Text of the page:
Royal Jackson: it was a very strategic process. From my Fathers’ position in the community as a Pastor, he regularly interfaced with many different organizations and across sectors. We were in 200,000 homes when we began and were local in Detroit. Our strategy was to collect petitions and support from all these groups in order to gain validation and credibility in terms of numbers to begin with.
We were offering specific value in the marketplace that did not exist anywhere else. We had to communicate that value and vision to the cable companies and satellite networks, and many times they did not understand the weight and magnitude of this audience, nor did they understand the importance of the Network to the American culture at large.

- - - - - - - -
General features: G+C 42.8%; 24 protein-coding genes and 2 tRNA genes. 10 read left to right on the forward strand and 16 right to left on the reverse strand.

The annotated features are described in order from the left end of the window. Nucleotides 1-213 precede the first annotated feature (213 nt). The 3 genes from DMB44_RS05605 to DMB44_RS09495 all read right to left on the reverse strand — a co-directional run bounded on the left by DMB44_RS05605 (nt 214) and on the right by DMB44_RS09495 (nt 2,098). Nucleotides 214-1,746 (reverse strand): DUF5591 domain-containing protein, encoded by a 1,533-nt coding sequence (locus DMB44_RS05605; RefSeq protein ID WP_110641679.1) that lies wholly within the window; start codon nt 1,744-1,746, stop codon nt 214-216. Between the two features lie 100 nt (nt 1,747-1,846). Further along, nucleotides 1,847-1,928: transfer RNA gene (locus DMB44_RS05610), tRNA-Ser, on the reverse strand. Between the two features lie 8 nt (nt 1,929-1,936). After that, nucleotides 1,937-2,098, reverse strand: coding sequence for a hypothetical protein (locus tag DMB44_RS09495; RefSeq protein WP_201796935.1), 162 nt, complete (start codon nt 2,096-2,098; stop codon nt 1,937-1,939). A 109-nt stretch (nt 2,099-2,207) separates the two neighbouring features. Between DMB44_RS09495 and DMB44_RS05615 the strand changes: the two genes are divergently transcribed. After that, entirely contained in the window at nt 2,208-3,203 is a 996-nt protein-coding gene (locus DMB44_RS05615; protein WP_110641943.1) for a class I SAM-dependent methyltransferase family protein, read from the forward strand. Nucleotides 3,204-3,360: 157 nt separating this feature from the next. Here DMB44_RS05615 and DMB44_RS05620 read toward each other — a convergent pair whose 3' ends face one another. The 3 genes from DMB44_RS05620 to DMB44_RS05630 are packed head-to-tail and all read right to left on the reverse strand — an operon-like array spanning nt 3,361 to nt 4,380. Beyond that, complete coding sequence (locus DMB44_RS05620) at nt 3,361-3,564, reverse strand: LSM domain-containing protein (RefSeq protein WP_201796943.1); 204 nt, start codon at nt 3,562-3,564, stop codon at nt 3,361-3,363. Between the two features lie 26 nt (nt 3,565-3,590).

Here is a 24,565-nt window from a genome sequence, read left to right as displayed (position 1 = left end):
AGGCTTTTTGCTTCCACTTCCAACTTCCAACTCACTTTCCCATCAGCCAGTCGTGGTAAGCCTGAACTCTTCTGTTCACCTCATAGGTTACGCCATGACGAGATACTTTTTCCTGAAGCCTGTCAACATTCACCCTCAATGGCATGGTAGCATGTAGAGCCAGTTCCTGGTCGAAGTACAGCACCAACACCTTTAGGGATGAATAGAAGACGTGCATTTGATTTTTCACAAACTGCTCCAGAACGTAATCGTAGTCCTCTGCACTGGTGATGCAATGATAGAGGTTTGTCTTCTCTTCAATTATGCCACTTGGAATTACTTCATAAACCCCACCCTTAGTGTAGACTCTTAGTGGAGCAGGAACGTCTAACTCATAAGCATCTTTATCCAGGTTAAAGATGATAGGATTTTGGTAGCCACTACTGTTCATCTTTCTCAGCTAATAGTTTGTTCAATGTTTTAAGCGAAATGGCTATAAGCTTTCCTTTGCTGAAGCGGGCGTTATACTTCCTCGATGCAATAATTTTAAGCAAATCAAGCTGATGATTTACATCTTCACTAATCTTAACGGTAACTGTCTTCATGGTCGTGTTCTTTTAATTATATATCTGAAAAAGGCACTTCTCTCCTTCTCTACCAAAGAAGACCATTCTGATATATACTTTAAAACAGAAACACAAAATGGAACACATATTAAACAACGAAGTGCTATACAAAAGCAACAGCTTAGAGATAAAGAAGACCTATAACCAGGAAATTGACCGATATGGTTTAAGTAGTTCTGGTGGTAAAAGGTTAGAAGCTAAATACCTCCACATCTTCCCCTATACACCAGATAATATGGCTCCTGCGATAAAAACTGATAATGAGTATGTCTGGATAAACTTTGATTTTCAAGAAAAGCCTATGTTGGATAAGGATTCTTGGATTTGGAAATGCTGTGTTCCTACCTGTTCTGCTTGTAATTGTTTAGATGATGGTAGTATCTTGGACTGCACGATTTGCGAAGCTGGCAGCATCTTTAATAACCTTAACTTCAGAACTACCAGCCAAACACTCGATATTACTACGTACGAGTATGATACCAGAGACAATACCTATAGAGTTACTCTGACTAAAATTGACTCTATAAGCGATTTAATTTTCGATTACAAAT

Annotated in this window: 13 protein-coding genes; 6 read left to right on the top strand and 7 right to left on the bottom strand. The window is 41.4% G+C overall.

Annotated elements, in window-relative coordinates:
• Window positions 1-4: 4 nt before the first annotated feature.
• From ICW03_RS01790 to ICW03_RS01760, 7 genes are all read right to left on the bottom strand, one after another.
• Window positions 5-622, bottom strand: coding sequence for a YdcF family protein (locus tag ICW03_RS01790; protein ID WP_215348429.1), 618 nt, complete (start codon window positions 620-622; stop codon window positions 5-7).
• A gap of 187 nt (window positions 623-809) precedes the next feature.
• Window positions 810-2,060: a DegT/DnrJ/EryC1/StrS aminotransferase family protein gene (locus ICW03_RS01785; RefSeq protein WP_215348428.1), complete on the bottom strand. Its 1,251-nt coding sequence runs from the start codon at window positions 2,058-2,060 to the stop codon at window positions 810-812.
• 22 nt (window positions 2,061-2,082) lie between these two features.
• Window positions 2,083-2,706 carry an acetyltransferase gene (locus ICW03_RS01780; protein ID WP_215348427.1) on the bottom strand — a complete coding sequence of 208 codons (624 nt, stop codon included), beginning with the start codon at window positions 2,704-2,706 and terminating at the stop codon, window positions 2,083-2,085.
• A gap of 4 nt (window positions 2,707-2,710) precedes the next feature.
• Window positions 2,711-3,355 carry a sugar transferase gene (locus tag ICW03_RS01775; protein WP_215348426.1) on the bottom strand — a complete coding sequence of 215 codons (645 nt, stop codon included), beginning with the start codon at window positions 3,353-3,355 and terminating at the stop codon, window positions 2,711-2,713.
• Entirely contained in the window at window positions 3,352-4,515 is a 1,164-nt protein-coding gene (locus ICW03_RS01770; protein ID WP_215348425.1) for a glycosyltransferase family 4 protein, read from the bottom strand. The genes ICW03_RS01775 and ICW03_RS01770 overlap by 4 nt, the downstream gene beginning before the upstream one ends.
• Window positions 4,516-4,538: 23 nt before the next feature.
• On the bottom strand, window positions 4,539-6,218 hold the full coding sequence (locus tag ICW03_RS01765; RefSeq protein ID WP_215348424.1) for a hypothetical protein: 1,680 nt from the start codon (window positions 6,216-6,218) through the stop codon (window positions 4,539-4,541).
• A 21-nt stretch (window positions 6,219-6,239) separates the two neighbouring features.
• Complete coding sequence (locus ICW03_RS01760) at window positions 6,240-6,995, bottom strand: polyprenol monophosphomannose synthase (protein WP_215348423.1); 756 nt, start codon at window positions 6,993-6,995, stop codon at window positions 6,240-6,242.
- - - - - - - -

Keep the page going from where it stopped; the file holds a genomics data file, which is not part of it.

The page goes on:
Some of the most well-known expressions of black soul and gospel were rooted in the church, so were a lot of the value systems and personal strength. The cable companies did not understand how the inner-city church and the black church were interrelated in contemporary culture.
We began casting the vision. My role was painting the picture so we could turn all the no’s into a yes’s and help them to better understand what we were doing. We went from cable company to cable company, satellite company to satellite company – we pitched our package, we prayed, we believed, we were very bold with our case and more than anything, we did not stop.
We upgraded our content, and we began to bring on higher profile programs. Every stage was one of innovation. We continued to pitch and get more yes’es.
Digital Journal: What are the biggest challenges of being head of a diverse media network?